I first saw Katy Horan's art at her 2008 "Into the Deep Dark" show at Anno Domini and was immediately fascinated by her folkart-inspired paintings. True to the show's name, these paintings seemed to depict the women of some ancient, isolated society living in a deep, dark forest. The images so captivated me that to this day they come to mind when I walk in the woods.
The women in paintings such as Decoration and When the Horned Maidens Gather (below) are engaged in "womanly" crafts (quilting, sewing, crocheting, etc), but there is nothing delicate about these activities. They are in the woods, surrounded by animals. However, they are at ease, looking relaxed and comfortable in their warm, handmade garments as they go about their tasks. They are at one with nature and have nothing to fear from it.
|When the Horned Maidens Gather|
Which isn't to say these are gentle, pastoral scenes. The trees look foreboding. There are no green groves or fields of flowers. There are bears, skulls, and labor. A society of women, communing with animals, performing secret rituals - such an idea has long been a source of both fascination and fear for patriarchal societies, seen in ancient Greece's interest in all-female nature cults, the Puritanical terror of witch covens, and endless fantasies about Amazons. This "darker" femininity is especially evident in paintings like When the Moon Is Full, Feather Magic, Crystal Magic, and Blood (below). Here we have knives and nudity that doesn't care about the male gaze. Womanhood is not just about gentle crafts but blood and survival. That these works are on wood augments the feeling that these woman are hardy and natural.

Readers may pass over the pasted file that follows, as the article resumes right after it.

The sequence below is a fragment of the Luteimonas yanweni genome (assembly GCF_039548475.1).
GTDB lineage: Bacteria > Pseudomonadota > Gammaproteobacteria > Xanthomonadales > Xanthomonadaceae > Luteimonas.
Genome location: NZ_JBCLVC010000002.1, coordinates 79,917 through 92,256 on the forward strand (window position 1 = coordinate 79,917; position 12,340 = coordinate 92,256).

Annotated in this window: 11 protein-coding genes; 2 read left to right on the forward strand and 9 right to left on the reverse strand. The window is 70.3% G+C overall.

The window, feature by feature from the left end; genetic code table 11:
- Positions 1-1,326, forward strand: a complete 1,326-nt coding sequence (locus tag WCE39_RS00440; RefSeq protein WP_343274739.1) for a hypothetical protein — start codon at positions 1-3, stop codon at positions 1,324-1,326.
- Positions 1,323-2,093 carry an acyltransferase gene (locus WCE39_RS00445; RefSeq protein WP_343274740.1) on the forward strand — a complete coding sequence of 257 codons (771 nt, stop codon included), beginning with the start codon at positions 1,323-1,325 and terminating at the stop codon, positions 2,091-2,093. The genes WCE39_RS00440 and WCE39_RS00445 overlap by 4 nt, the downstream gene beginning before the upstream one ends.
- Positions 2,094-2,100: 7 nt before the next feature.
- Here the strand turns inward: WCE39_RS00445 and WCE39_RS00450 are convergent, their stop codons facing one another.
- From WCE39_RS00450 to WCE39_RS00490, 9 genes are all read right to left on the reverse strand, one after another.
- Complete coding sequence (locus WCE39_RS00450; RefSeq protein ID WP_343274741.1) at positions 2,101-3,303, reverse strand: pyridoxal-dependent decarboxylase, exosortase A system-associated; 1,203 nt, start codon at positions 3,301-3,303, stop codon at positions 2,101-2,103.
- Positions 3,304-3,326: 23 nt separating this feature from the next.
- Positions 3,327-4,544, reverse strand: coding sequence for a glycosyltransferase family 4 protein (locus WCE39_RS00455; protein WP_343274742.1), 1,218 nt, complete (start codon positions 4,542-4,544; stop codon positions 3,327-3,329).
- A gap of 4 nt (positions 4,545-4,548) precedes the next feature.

Blood was my first "real" art purchase (and in other words...a large percentage of my art collection). It depicts two woman: one a young woman wearing a fox mask, the other a slightly older woman wearing a buffalo mask. They are at different stages of their lives, but united by the common blood of their womanhood.
While still exploring femininity and the intricate patterns she's become known for, Horan hasn't gotten stuck in a rut. Around 2009, she moved away from painting full scenes of ritual, instead focusing on single figures represented by synecdoche or otherwise abstracted, obscured by or composed of volumes of lace. The lace is delicate (and painted on paper instead of wood) and yet perhaps monstrous in how it seems to consume the figures. These works also show a slightly different color palette for her. In her earlier work, browns and taupe are the predominant colors, with brick red and pale yellows often seen in fire or the women's clothes. With its dusky blue, green, and salmon against the black and white, this lace is livelier than you'd expect.
More recently, Horan has lessened the abstraction of her figures slightly and moved into grays and whites. These seem to be older women, closed off from the world. Their lace coverings hide bodies and keep secrets, but also express beauty and skill. A single lace veil or doily would be fragile and ephemeral, but with layers upon layers they form something substantial. The "spinsters" of this series might be alone, but they are also resilient. I definitely recommend looking at the larger pictures on Horan's website, because the detail in the Horan's painting of the lacework is stunning with its precise patterns and subtle white-on-white layers.
It's been interesting to watch Horan's work mature. As different as the more recent paintings are from her paintings from just a few years ago, they all feel connected, as if part of a growing thesis on womanhood and an on-going self-challenge of skill. I'm eager to see what direction she'll take with her art next.
|Horan and her work at 2011's "Bloom & Gloom" show at Swarm Gallery.|
Photographs of Blood and Bloom & Gloom show mine; all others from Katy Horan's website.